Lots of acronyms and numbers are thrown around when it comes to your military health and fitness. It can be easy to be confused about what you should be paying attention to, what's important and what is not. In this series of blogs, I will be providing comprehensive summary of what some of the common "numbers" mean and whether these are important for you to be concerned about on your health and fitness journey. We all know that your military branch has its standards when it comes to weight requirements and how they calculate and determine whether or not you meet body fat standard for Service. Of course they are important, and as a Service Member, if you are looking to stay in Uniform, those numbers are what you should be tracking. But, as we all know, these numbers don't reflect how healthy a person is. You certainly know someone in your Unit who passes every weigh in, but can barely pass their physical fitness test; someone who maxes out on their physical fitness test, but can never make weight. These numbers are only a piece of what it means to be healthy. So for part one of this series of blogs, I am going to talk about weight.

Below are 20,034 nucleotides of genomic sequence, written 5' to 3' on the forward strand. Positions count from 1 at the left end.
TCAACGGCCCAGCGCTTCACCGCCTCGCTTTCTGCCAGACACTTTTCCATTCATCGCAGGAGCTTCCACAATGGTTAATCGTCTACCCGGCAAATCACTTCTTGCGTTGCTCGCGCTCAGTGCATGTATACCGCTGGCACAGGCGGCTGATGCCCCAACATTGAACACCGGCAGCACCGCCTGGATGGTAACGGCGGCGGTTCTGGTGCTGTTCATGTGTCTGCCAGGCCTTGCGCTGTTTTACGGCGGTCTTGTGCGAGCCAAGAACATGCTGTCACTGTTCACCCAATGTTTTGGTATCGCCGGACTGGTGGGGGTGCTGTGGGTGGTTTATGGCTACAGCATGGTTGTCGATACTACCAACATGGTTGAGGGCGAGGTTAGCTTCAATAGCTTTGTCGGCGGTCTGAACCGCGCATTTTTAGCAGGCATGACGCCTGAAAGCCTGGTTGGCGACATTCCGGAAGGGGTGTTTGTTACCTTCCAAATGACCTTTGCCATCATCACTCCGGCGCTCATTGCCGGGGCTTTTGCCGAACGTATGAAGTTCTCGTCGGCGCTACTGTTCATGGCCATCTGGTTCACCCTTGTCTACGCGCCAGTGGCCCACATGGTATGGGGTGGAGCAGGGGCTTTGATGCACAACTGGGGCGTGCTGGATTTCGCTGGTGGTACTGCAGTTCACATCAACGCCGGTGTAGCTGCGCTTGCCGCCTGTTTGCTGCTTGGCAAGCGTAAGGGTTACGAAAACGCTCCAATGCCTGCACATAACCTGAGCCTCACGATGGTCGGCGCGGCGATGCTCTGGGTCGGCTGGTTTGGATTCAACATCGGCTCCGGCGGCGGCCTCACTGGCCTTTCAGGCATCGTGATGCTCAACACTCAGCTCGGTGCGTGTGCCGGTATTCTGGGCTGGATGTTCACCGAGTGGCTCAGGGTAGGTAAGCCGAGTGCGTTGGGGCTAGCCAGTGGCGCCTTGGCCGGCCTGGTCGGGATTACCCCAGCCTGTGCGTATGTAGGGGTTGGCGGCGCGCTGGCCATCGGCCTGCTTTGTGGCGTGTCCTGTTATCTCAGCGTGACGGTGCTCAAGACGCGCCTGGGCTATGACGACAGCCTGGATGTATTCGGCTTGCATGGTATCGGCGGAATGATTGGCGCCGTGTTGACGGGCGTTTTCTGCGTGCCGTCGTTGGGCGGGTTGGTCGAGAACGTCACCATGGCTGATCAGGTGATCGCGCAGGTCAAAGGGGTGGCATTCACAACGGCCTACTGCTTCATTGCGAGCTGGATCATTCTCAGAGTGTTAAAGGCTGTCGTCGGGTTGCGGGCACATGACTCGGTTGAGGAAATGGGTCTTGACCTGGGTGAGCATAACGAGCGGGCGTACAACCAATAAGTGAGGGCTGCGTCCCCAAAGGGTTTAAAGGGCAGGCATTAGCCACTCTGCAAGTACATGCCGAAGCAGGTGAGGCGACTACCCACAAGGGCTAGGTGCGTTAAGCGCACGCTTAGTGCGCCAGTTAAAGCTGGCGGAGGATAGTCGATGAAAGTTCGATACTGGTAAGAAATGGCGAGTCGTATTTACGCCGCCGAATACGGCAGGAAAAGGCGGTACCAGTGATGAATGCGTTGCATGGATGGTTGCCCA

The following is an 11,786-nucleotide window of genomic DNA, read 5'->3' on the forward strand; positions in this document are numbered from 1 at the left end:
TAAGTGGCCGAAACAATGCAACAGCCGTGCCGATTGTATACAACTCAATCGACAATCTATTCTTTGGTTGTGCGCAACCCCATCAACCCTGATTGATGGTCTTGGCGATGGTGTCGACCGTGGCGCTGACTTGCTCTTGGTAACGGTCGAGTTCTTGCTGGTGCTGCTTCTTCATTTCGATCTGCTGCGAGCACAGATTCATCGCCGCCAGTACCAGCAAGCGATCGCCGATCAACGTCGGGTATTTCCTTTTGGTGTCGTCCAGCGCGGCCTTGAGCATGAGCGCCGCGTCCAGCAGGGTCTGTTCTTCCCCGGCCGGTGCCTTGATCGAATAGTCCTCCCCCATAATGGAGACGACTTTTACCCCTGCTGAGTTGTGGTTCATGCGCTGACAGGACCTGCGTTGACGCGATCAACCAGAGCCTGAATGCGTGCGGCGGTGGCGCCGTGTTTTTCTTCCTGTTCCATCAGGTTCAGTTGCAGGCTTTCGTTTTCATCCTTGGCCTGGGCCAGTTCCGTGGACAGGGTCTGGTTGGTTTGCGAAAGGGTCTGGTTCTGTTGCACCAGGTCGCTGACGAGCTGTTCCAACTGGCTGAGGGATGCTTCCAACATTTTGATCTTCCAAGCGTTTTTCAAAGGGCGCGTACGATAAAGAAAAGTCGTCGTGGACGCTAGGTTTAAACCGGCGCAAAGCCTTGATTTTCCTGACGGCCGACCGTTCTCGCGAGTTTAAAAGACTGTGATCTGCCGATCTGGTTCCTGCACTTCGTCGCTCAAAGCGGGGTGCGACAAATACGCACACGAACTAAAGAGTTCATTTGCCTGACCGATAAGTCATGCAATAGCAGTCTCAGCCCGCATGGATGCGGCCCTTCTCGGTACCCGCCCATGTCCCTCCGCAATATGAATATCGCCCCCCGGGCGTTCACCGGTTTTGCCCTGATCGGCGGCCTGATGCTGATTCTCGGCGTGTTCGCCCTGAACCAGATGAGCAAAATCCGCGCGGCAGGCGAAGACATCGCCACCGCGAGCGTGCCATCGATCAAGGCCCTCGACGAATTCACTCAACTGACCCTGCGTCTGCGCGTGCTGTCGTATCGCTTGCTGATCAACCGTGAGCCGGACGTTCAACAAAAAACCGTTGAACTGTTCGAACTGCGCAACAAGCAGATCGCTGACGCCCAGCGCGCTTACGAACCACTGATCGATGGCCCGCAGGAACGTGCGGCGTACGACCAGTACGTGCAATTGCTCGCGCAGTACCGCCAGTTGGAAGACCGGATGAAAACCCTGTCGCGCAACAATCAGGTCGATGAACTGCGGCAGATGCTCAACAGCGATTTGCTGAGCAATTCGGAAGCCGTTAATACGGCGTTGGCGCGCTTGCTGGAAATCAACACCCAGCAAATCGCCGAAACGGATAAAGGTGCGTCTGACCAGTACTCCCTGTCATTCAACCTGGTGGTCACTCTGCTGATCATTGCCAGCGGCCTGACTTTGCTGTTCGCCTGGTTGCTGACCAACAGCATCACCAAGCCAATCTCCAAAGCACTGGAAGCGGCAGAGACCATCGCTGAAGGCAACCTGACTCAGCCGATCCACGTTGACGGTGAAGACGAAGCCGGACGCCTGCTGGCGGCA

Weight: Obvious. But let’s look at the scale that the Branches use to determine “overweight.” It lists height and weight per gender and age group. If you are over that maximum number, you are considered "overweight". This weight standard scale does not take into account frame size or body content. If you are a large-framed person with a lot of muscle mass, then you will weigh much more than someone of medium frame and little muscle mass, but higher fat content. Does it mean that the large frame person with little body fat but a lot of muscle mass is “overweight” (i.e. unhealthy)? Of course not! I weigh more than I did when I first enlisted in the Army when I was 17 years old (same height, just a bit older and wiser now). Does that mean I am unhealthier now than I was then? NO! I am in the best shape of my life right now. When I was 17 and I raised my right hand, I couldn't even run a quarter of a mile without stopping. I currently wear clothes 2-4 sizes smaller than I did in high school as well, but I weigh more. At my lightest weight I was in my adult life, 108 pounds, do you think I was at my “healthiest”? NO! I was horribly unhealthy! I was stressed, undereating, over exercising and I had horrible headaches every day and blood sugar lows to the point of passing out. The verdict is: WEIGHT SHMEIGHT. Throw that scale away! Your focus should be on fitness level and body content. We will review body content related numbers in the upcoming blogs, so stay tuned!
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